SOUTH COUNTRY Zechariah 6:6, chariots with dappled horses; Ashkelon, Gaza, Ekron, and Ashdod
The Philistines had five cities on the coastal plain in what is now called the Gaza strip: Ashkelon, Gaza, Ekron, Ashdod, and Gath. (Gath is not mentioned in this prophecy because it wasn’t inhabited at that time.)
The Philistines had been a thorn in the side of the people of Israel for centuries. Even the great Samson did not destroy them, nor did Saul or David. They lasted until Hezekiah smote them [2 Kings 18:8] and then disappear from the historical record. Assyrian or Egyptian records do not mention them after this, so, one must conclude that Hezekiah smote them thoroughly.
Here in Zech 9:6 it says that the area is inhabited by a mongrel people, most likely a group of people planted by the Greeks to “colonize”. The Hebrew is more earthy and calls them “mamzer”, which is bastard. These are not the Philistines, not the warrior giants of the famed Goliath and his brothers. These are people that have moved into the area after the Philistines were smote.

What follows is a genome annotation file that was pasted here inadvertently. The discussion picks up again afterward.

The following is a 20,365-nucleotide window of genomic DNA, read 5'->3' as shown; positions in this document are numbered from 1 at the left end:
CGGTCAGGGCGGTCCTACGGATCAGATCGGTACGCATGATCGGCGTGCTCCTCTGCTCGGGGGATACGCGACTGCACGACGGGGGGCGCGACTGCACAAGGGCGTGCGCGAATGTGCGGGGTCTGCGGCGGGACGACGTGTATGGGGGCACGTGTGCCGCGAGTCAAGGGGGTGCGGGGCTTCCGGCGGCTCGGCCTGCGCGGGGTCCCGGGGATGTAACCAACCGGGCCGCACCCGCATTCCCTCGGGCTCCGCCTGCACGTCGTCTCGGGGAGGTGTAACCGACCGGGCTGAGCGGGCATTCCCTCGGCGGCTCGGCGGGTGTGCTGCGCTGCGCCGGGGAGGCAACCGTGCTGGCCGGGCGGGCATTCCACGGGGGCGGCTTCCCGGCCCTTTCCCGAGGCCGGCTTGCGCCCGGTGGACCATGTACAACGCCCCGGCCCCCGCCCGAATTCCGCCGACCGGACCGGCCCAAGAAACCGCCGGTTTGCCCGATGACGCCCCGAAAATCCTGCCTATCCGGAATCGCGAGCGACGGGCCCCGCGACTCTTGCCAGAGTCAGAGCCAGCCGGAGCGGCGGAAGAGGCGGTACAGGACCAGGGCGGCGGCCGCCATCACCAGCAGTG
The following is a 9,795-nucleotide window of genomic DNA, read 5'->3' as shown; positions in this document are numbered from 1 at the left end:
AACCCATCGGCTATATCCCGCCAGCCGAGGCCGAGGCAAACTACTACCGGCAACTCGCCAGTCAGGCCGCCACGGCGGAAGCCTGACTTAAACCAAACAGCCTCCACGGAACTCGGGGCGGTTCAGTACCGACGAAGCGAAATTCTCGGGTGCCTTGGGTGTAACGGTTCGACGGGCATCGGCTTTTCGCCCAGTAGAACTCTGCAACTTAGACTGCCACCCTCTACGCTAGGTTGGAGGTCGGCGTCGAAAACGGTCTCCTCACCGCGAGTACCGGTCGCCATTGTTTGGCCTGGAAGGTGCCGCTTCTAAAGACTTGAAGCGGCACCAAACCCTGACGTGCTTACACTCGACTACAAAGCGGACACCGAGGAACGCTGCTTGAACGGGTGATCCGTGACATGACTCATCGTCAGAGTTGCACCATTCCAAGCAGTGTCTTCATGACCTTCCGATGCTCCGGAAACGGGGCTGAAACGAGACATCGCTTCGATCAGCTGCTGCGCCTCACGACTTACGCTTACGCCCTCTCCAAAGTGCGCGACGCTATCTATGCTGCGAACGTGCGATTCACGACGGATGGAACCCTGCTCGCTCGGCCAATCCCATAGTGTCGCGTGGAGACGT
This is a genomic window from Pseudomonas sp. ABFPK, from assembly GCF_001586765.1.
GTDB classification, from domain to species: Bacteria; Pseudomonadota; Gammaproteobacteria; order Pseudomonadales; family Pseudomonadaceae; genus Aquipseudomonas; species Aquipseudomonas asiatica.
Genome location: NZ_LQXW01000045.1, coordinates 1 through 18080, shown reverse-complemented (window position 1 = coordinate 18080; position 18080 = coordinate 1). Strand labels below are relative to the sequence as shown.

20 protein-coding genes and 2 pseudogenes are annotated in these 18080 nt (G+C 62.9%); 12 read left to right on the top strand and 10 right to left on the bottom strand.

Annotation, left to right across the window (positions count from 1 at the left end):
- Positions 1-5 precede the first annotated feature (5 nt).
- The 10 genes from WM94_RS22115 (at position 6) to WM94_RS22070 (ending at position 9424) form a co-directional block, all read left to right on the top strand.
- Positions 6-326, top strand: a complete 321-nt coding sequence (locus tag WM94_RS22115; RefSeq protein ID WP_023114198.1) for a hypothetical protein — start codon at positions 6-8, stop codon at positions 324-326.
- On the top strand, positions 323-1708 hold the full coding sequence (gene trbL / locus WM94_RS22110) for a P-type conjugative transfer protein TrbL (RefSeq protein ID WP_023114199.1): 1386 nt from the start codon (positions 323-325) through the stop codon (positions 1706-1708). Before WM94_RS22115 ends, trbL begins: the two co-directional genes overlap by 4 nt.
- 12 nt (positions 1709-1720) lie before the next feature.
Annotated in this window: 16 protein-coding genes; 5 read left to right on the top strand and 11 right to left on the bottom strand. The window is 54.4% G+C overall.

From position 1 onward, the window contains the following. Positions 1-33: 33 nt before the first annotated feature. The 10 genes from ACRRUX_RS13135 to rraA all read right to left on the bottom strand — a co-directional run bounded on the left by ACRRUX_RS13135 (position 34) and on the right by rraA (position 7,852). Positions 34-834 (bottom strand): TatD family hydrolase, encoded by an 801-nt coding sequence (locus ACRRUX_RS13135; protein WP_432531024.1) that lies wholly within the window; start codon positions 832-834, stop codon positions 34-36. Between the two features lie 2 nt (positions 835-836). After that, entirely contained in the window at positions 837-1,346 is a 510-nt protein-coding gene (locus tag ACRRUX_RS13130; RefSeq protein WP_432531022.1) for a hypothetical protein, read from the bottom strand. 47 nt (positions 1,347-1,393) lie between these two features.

As Alexander moved down the coast toward Egypt any city that did not surrender was wiped out. This must have caused great anguish to those living futher down the coast, witnessing one great city after another fall to the Greeks. It’s recorded that those who witnessed Alexander the Great’s destruction of Hadrach and Damascus were anguished by the judgment that fell on them.
Alexander the Great besieged Gaza, the last city to resist his conquest on his path to Egypt, for five months before finally capturing it 332 BC. The inhabitants were either killed or taken captive. Alexander then brought in local Bedouins to repopulate the city, and organized it into a polis, or “city-state”. After the Greeks arrived, Ashkelon became an important Hellenistic seaport. Ashdod prospered under the Hellenistic rule.